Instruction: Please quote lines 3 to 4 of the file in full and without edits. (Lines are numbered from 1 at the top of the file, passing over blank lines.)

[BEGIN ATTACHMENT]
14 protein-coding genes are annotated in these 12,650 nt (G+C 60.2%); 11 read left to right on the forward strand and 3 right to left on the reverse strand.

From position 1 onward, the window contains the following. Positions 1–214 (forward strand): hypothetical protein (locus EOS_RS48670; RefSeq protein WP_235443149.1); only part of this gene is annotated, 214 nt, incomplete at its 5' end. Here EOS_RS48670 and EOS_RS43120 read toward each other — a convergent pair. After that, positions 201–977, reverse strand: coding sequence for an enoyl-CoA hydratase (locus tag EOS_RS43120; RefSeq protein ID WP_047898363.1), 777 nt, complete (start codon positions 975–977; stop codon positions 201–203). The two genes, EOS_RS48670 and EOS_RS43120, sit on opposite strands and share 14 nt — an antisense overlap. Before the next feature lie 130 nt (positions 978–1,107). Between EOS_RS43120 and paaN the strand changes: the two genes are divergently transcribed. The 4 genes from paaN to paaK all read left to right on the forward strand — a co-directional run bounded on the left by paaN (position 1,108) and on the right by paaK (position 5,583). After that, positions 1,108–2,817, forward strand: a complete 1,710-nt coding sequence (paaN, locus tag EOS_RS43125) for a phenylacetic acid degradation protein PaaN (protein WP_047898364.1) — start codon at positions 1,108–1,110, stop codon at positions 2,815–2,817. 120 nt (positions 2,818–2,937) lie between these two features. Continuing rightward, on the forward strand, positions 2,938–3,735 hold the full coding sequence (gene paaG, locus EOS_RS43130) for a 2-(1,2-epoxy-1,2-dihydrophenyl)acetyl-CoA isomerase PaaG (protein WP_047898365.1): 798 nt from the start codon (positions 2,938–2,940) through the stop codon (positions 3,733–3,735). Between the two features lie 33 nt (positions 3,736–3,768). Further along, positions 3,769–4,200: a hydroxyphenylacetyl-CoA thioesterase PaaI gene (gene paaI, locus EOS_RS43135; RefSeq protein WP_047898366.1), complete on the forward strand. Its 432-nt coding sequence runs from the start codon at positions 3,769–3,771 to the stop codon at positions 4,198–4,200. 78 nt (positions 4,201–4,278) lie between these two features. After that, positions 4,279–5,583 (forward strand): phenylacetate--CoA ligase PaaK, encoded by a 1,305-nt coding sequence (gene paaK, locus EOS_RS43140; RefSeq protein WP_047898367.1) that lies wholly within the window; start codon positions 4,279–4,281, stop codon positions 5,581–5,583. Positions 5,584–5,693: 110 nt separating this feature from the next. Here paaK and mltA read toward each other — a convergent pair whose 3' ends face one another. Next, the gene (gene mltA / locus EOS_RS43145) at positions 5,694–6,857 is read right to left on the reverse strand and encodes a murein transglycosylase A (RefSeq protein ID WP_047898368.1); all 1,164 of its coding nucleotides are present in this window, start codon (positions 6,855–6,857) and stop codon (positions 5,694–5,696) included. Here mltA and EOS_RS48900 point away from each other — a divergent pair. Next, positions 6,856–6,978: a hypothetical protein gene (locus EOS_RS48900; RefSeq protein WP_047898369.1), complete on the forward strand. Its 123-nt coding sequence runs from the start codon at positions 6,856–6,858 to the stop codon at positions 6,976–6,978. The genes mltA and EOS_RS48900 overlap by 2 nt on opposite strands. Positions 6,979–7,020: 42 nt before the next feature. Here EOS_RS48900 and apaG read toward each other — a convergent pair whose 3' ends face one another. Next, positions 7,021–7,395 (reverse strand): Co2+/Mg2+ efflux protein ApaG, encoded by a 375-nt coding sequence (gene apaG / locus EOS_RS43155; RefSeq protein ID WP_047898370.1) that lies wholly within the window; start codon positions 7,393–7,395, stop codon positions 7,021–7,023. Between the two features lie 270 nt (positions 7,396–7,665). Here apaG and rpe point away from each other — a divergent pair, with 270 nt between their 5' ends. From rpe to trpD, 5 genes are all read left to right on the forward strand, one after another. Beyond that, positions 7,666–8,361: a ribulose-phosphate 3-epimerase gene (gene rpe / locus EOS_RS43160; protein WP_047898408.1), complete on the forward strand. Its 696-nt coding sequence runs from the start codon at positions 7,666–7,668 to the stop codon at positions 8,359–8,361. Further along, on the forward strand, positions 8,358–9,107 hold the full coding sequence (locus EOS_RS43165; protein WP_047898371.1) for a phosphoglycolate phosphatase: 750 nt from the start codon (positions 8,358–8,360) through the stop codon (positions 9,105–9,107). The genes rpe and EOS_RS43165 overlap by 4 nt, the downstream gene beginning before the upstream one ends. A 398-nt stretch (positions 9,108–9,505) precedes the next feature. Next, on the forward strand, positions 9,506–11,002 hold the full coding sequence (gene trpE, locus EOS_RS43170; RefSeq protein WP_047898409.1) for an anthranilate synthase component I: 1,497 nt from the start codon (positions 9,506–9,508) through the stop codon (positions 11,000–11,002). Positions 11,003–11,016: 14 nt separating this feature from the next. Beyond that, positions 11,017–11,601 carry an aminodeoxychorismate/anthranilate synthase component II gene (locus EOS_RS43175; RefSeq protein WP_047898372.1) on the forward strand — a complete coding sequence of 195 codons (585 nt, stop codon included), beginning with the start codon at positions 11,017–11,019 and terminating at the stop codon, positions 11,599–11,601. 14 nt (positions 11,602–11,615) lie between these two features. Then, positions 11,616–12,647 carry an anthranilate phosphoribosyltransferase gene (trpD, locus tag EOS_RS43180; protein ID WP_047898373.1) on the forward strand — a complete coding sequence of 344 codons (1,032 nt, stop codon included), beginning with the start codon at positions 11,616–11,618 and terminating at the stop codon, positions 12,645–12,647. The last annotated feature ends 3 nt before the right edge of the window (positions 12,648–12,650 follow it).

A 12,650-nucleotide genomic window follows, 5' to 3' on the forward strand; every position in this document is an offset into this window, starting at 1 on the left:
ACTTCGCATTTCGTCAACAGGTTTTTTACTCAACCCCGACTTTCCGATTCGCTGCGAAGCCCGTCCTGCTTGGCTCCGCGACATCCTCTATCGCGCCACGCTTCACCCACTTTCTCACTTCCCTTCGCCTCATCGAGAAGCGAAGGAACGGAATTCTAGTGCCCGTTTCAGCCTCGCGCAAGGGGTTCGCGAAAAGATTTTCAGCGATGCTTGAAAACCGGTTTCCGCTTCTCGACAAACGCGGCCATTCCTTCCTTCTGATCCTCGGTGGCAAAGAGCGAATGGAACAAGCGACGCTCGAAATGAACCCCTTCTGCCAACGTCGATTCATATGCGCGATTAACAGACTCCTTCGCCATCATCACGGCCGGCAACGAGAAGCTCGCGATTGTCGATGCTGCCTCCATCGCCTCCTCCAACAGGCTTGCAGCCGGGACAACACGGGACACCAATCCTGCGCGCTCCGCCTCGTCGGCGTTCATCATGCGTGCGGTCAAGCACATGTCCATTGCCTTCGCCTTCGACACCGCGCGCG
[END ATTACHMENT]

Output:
A 12,650-nucleotide genomic window follows, 5' to 3' on the forward strand; every position in this document is an offset into this window, starting at 1 on the left:
ACTTCGCATTTCGTCAACAGGTTTTTTACTCAACCCCGACTTTCCGATTCGCTGCGAAGCCCGTCCTGCTTGGCTCCGCGACATCCTCTATCGCGCCACGCTTCACCCACTTTCTCACTTCCCTTCGCCTCATCGAGAAGCGAAGGAACGGAATTCTAGTGCCCGTTTCAGCCTCGCGCAAGGGGTTCGCGAAAAGATTTTCAGCGATGCTTGAAAACCGGTTTCCGCTTCTCGACAAACGCGGCCATTCCTTCCTTCTGATCCTCGGTGGCAAAGAGCGAATGGAACAAGCGACGCTCGAAATGAACCCCTTCTGCCAACGTCGATTCATATGCGCGATTAACAGACTCCTTCGCCATCATCACGGCCGGCAACGAGAAGCTCGCGATTGTCGATGCTGCCTCCATCGCCTCCTCCAACAGGCTTGCAGCCGGGACAACACGGGACACCAATCCTGCGCGCTCCGCCTCGTCGGCGTTCATCATGCGTGCGGTCAAGCACATGTCCATTGCCTTCGCCTTCGACACCGCGCGCG